My mom loved the NCAA basketball tournament.  In retrospect, it was the highlight of her sports viewing year.  It was the same with me.  Captains of her "All-American" team over the years included Steve Kerr, Steve Alford and Wally Szczerbiak.  You know, the good looking basketball players.  I started a NCAA tournament pool in my fraternity house at college before that was really a thing.  We called my room "Tournament Control Center," a send up of  ESPN's early, around the clock coverage of the tournament.

Truly, if there was a sports team or event - World Series, NBA Finals, Super Bowl - she chose a side and rooted for one team or the other.  She simply loved sports.  And she instilled that love in me, for better or worse.  My mom indulged my love of sports as a child in that she allowed me to cover my bedroom wall with  Sports Illustrated covers and other posters.  

My mom encouraged me to play sports, which I did throughout my youth.  I was (and am) an average athlete at best, one with good hand-eye coordination who was smart and knew the right play to make at the right time.  I could play almost anything okay, but wasn't great at anything.  J.P. is the same way, I think, and Joe probably will be, too.  My mom attended every game I ever played in any sport as a kid.  I vividly remember sitting down at the kitchen table after late baseball games on weeknights and having a snack and drink, going over the details of the game with her.  Her support and interest in my accomplishments athletically - as modest as they were - was a constant.  I inherited that from her and I want to honor her by being there for my boys when they play sports.

My mom took so much pride in Alice's accomplishments in sports, particularly in middle school and high school, as we all did.  Alice was below average athletically but she worked her ass off to become a good basketball and volleyball player.  Softball came more naturally to her and was her best sport.  After I left for college, my mom and her friends traveled across middle Tennessee in the middle and late 1980's to watch Brentwood High School's girls' basketball, volleyball and softball teams play.  And I know for a fact that she loved every minute of it.

When I graduated from law school and returned home to work in Nashville in the early 1990's and later opened my own law practice in Franklin, my mom's love of sports was stronger than ever.  It was the hay day of the sports talk radio era in Nashville and my mom was a devoted George Plaster listener, literally for years and years.  We talked on the telephone almost every day to discuss the sports topic of the moment on George Plaster's afternoon sports talk show.  Later, after I was well established professionally in Franklin, my mom called me often in the afternoons to report on breaking sports news as reported by George Plaster on his show.  She loved to scoop me on the latest sports news.  It was a point of pride for her to tell me something about a sports story I didn't already know.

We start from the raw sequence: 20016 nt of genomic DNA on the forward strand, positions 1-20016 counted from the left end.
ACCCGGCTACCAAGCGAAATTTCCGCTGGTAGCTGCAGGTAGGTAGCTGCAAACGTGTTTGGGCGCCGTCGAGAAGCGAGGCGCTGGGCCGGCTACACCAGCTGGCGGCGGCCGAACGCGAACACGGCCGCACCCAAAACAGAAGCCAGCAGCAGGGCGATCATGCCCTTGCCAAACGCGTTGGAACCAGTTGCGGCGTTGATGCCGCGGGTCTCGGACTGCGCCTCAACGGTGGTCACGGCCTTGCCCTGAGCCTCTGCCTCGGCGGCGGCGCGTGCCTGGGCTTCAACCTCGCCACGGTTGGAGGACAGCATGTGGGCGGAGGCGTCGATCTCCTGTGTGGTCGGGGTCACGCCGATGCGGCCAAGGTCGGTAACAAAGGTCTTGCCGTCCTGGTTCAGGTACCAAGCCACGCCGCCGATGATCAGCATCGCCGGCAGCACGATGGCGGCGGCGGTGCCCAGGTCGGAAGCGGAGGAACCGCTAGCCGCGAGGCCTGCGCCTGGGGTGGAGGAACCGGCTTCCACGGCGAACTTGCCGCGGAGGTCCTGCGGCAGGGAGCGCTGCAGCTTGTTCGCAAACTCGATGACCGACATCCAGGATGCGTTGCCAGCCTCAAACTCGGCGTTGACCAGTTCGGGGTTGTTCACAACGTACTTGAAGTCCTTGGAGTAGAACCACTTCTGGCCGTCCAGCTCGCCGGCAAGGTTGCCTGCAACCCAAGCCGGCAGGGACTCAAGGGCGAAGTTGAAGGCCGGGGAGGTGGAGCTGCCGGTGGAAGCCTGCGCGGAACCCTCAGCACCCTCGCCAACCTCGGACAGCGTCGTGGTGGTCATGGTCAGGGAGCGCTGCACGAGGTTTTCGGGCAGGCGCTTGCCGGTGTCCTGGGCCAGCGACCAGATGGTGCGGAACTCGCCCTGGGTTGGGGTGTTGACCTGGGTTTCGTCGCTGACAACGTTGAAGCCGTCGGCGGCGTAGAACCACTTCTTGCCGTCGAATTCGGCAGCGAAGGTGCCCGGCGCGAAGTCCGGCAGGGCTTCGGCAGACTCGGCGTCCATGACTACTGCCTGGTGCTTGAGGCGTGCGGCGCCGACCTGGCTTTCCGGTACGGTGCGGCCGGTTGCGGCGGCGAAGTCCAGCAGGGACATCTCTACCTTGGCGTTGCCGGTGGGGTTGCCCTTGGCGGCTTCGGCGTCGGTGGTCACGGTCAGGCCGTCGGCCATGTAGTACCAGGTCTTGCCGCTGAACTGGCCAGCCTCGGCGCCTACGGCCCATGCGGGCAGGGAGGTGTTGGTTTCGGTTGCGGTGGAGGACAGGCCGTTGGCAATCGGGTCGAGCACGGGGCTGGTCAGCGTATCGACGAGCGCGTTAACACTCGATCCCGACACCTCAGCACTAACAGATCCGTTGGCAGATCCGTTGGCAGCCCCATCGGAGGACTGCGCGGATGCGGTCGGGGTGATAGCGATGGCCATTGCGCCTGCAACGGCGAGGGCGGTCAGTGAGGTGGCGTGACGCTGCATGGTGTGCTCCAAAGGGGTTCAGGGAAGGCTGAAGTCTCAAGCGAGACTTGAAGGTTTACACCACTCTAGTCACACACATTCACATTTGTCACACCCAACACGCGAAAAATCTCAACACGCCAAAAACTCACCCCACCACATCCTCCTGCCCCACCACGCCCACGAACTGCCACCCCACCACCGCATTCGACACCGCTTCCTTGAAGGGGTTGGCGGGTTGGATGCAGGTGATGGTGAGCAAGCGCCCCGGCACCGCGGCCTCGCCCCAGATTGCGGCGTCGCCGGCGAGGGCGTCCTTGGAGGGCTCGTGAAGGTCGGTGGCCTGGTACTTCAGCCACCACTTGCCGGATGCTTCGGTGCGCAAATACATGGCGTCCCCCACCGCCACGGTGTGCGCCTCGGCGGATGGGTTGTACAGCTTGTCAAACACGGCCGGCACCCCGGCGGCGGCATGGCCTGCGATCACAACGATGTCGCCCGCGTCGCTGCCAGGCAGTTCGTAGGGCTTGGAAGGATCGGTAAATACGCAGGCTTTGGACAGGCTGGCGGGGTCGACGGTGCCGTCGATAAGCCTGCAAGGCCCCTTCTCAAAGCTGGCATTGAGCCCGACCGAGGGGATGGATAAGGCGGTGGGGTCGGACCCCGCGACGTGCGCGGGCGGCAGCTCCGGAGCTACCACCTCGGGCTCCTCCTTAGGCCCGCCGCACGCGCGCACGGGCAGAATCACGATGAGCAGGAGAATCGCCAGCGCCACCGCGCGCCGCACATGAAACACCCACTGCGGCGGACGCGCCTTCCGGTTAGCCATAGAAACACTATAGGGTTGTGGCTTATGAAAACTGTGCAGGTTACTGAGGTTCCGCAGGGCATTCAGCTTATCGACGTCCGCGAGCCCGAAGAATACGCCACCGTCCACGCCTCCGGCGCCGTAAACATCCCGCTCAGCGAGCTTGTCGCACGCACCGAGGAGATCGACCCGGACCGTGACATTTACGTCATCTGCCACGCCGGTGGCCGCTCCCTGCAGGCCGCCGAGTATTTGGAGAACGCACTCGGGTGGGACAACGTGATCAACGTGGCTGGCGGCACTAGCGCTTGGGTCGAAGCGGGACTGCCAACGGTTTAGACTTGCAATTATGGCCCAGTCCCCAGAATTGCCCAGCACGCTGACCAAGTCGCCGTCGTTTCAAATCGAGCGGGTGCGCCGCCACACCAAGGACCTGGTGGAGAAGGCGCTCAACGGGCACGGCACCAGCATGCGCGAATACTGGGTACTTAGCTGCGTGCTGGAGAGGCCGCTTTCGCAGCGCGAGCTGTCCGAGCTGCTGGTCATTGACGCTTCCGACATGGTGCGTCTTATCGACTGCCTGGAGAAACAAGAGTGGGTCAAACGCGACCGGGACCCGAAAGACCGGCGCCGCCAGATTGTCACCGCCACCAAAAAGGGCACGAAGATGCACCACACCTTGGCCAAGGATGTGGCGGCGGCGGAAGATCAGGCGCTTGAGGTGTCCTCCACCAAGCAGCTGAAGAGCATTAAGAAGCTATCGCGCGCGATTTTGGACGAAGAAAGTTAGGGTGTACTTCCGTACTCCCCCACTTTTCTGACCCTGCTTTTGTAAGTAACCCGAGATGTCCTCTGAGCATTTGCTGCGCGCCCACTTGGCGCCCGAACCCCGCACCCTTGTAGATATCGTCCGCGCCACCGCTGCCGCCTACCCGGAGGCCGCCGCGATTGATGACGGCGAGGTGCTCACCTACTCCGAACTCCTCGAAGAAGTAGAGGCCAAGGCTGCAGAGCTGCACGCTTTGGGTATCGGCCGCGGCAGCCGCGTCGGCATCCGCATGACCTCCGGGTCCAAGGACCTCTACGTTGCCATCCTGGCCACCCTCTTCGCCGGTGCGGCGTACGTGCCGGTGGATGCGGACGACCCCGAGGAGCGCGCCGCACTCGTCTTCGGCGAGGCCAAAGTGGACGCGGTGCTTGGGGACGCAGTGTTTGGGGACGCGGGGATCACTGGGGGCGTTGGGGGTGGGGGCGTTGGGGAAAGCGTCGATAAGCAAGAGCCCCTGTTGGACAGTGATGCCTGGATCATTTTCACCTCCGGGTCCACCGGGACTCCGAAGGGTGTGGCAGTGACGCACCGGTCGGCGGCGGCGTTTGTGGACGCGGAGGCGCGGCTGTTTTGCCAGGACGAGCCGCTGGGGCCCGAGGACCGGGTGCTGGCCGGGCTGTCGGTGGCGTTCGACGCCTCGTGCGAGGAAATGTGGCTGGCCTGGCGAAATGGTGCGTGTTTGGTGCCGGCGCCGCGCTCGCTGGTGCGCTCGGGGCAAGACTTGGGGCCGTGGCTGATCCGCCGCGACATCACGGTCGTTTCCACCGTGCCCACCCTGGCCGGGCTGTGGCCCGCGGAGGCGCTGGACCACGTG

My mom loved the Titans, too, especially in the Eddie George-Steve McNair era, when they were contenders every year.  On more than one occasion, Steve McNair visited her floor at Baptist Hospital  and spent time with the patients, many of whom has been there for quite a while.  At one point, she and a fellow nurse made a bulletin board on her floor highlighting the Titans and their accomplishments.  It had pictures of the players, newspaper articles, etc.  I remember that when Titans' players stopped by her floor, they always enjoyed looking at the bulletin board.  Similarly, the walls in the playroom at her house were covered with sports memorabilia, a lot of it related to the Titans.  In fact, she had framed the front page of the newspaper from the "Music City Miracle" and it hung proudly on the wall.

This just occurred to me, as I thought about my mom's Titans' bulletin board on old 3500 floor at Baptist Hospital, which is now closed (the floor, not the hospital).  The only time she ever got in any trouble in 17+ years working there was when another nurse - on her own, not at my mom's request - clocked her in for the night shift when my mom was running a few minutes late, on the way there from a Vanderbilt men's basketball game.  My mom had planned to mark herself late but the other nurse wanted to cover for my mom when it wasn't necessary.  That story has always been a favorite of mine, because it says so much about my mom, her love of sports and how much her co-workers loved and respected her.

When Tracy's kids, Kaitlyn and Matthew, grew older and began to play recreational sports, my mom of course rarely missed a game.  Soccer (in the early days), baseball and basketball, she was there for almost all of their games.  She took great pride in their accomplishments and, I think, enjoyed the fact that they share her love of sports.  She loved going to Matthew's baseball games and Kaitlyn's middle school and high school basketball games.  Ironically, I realized for the first time that my mom had a real problem - probably dementia or Alzheimer's disease - when Tracy called me in a panic one night about 10:30 p.m. and told me my mom  had gotten lost going home from one Matthews' baseball games Franklin.  She ended up at a store on Nolensville Road, across from Southern Hills Hospital in Nashville, and I found her and drove her home.  That was the night everything changed for her and for us.